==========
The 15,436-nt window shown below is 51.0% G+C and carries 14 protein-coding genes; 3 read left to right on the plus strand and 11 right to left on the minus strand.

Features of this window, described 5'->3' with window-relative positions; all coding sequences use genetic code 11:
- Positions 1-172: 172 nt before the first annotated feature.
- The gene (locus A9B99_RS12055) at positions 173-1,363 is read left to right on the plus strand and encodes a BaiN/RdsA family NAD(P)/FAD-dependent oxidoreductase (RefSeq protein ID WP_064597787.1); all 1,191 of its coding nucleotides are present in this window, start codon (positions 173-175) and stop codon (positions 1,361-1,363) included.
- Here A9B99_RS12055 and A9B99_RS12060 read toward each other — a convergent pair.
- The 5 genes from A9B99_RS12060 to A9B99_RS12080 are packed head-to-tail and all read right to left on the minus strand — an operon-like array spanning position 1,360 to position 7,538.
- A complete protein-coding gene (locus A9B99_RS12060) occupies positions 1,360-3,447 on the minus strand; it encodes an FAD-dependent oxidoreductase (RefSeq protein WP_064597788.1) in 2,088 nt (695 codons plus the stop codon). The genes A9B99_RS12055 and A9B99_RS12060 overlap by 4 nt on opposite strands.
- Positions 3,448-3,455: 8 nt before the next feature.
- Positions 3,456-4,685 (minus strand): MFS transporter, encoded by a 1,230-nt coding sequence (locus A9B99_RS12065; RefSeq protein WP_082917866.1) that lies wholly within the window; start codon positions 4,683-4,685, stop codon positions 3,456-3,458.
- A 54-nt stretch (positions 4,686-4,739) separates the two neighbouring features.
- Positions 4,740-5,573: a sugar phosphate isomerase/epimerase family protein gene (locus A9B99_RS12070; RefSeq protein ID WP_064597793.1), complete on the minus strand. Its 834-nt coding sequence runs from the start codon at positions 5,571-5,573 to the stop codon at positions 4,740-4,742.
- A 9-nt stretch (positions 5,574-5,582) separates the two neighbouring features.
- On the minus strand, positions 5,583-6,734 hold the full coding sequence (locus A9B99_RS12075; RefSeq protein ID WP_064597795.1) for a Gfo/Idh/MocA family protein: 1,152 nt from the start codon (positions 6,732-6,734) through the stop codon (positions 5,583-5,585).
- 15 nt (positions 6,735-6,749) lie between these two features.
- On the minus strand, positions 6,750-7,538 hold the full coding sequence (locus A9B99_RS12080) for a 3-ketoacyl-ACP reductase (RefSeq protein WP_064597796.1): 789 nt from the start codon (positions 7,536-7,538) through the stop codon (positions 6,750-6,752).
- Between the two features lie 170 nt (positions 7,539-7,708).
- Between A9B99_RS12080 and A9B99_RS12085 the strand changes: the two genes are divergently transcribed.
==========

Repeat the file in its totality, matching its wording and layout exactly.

The 15,436-nt window shown below is 51.0% G+C and carries 14 protein-coding genes; 3 read left to right on the plus strand and 11 right to left on the minus strand.

Features of this window, described 5'->3' with window-relative positions; all coding sequences use genetic code 11:
- Positions 1-172: 172 nt before the first annotated feature.
- The gene (locus A9B99_RS12055) at positions 173-1,363 is read left to right on the plus strand and encodes a BaiN/RdsA family NAD(P)/FAD-dependent oxidoreductase (RefSeq protein ID WP_064597787.1); all 1,191 of its coding nucleotides are present in this window, start codon (positions 173-175) and stop codon (positions 1,361-1,363) included.
- Here A9B99_RS12055 and A9B99_RS12060 read toward each other — a convergent pair.
- The 5 genes from A9B99_RS12060 to A9B99_RS12080 are packed head-to-tail and all read right to left on the minus strand — an operon-like array spanning position 1,360 to position 7,538.
- A complete protein-coding gene (locus A9B99_RS12060) occupies positions 1,360-3,447 on the minus strand; it encodes an FAD-dependent oxidoreductase (RefSeq protein WP_064597788.1) in 2,088 nt (695 codons plus the stop codon). The genes A9B99_RS12055 and A9B99_RS12060 overlap by 4 nt on opposite strands.
- Positions 3,448-3,455: 8 nt before the next feature.
- Positions 3,456-4,685 (minus strand): MFS transporter, encoded by a 1,230-nt coding sequence (locus A9B99_RS12065; RefSeq protein WP_082917866.1) that lies wholly within the window; start codon positions 4,683-4,685, stop codon positions 3,456-3,458.
- A 54-nt stretch (positions 4,686-4,739) separates the two neighbouring features.
- Positions 4,740-5,573: a sugar phosphate isomerase/epimerase family protein gene (locus A9B99_RS12070; RefSeq protein ID WP_064597793.1), complete on the minus strand. Its 834-nt coding sequence runs from the start codon at positions 5,571-5,573 to the stop codon at positions 4,740-4,742.
- A 9-nt stretch (positions 5,574-5,582) separates the two neighbouring features.
- On the minus strand, positions 5,583-6,734 hold the full coding sequence (locus A9B99_RS12075; RefSeq protein ID WP_064597795.1) for a Gfo/Idh/MocA family protein: 1,152 nt from the start codon (positions 6,732-6,734) through the stop codon (positions 5,583-5,585).
- 15 nt (positions 6,735-6,749) lie between these two features.
- On the minus strand, positions 6,750-7,538 hold the full coding sequence (locus A9B99_RS12080) for a 3-ketoacyl-ACP reductase (RefSeq protein WP_064597796.1): 789 nt from the start codon (positions 7,536-7,538) through the stop codon (positions 6,750-6,752).
- Between the two features lie 170 nt (positions 7,539-7,708).
- Between A9B99_RS12080 and A9B99_RS12085 the strand changes: the two genes are divergently transcribed.